In July 2021, several parts of Arizona were seriously hit with massive flooding. The city of Flagstaff, located among North Arizona’s mountains and “considered a gateway to the Grand Canyon,” was mostly affected as floodwaters caused by monsoon rains have swept through its streets, turning them “into murky, fast-running streams.” It goes without saying that the stormwaters impacted people’s property and caused road closures. However, more serious destructions were limited due to the following of guidelines by all officials responsible for emergency management.
First of all, on the basis of awareness guideline 1, first responders were generally aware of the disaster and recognized that it had occurred regardless of its larger scope. As this area is continuously hit with flooding, according to the evidence provided by US National Weather Service in Flagstaff, Arizona, local authorities are prepared for potential disasters. In addition, in April, the Federal Emergency Management Agency (FEMA) delivered preliminary flood maps for Flagstaff and parts of Coconino County to accurately reflects and mitigate risks. Thus, an emergency at the state level was directly declared by Arizona Governor Doug Ducey, “making available up to $200,000 for response efforts.”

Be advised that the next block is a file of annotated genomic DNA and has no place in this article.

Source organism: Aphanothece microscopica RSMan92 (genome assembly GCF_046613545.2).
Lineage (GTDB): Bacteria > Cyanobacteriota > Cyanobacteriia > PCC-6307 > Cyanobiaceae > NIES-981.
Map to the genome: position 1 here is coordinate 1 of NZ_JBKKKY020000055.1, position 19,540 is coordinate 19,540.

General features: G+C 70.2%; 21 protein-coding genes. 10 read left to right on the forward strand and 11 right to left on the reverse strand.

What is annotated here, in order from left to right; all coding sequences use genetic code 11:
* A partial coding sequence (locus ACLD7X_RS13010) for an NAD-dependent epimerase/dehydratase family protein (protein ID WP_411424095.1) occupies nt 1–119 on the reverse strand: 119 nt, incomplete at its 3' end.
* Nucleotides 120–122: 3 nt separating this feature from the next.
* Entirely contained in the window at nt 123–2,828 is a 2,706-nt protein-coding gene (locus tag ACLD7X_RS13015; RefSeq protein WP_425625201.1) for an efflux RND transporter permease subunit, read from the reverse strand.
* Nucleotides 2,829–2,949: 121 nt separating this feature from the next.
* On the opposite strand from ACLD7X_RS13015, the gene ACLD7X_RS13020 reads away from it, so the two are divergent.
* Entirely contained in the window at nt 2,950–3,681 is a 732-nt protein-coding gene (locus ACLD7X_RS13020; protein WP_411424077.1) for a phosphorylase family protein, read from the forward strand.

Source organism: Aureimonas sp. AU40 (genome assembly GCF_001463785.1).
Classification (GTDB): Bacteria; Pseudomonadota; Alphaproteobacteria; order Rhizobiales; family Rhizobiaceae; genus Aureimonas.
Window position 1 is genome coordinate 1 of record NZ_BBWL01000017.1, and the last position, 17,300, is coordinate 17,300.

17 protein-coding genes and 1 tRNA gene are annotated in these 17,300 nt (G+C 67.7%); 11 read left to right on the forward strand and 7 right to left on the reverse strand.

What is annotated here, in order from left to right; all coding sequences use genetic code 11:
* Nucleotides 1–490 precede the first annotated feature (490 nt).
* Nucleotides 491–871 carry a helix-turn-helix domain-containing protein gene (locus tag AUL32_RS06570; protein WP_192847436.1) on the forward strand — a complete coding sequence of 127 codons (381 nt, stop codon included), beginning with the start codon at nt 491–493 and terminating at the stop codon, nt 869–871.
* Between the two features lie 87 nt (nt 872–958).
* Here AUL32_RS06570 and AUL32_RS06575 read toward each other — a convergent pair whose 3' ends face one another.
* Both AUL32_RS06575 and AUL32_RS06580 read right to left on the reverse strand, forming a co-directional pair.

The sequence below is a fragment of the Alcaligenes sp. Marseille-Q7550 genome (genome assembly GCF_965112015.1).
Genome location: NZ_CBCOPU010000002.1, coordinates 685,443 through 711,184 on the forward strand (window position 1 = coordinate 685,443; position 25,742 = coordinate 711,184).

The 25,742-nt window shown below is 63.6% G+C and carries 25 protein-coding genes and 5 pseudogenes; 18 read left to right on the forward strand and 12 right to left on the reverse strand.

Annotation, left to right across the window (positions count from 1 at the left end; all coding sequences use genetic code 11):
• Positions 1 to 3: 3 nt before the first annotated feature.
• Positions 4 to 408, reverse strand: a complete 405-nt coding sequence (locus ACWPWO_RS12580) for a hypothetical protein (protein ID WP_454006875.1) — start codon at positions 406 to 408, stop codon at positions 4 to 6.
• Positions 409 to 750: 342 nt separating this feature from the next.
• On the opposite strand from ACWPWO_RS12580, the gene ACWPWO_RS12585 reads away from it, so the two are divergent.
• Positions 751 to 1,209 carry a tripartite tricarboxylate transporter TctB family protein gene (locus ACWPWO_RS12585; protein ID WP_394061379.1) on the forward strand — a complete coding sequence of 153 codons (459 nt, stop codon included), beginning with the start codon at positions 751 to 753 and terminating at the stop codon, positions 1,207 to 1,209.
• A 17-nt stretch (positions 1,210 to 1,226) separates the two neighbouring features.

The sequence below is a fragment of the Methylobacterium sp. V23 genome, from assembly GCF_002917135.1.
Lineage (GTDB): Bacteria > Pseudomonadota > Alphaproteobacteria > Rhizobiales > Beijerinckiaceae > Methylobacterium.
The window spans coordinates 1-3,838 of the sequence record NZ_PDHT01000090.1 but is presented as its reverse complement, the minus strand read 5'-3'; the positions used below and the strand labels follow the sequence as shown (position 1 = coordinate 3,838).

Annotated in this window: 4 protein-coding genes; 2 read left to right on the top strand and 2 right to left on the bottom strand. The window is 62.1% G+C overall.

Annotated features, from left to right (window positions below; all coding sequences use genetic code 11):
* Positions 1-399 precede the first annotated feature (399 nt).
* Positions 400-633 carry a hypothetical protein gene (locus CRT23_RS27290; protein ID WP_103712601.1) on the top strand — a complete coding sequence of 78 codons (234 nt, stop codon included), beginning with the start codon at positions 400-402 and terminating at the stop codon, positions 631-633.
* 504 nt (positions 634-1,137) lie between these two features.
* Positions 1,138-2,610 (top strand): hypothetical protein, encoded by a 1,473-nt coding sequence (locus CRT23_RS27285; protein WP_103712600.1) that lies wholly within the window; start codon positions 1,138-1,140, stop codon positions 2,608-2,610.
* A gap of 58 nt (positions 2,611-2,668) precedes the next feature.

According to awareness guideline 2, first responders should know the incident’s basic protocols to provide the most efficient response. First of all, the National Weather Service immediately issued a flash flood warning for the residents of Flagstaff and the nearest areas. In addition, first responders had and knew how to use emergency equipment as stated in awareness guidelines 5 and 6. In Flagstaff, prefilled sandbags and barriers started to be used to divert street water runoff, and additional stations were open where sandbags were available as well.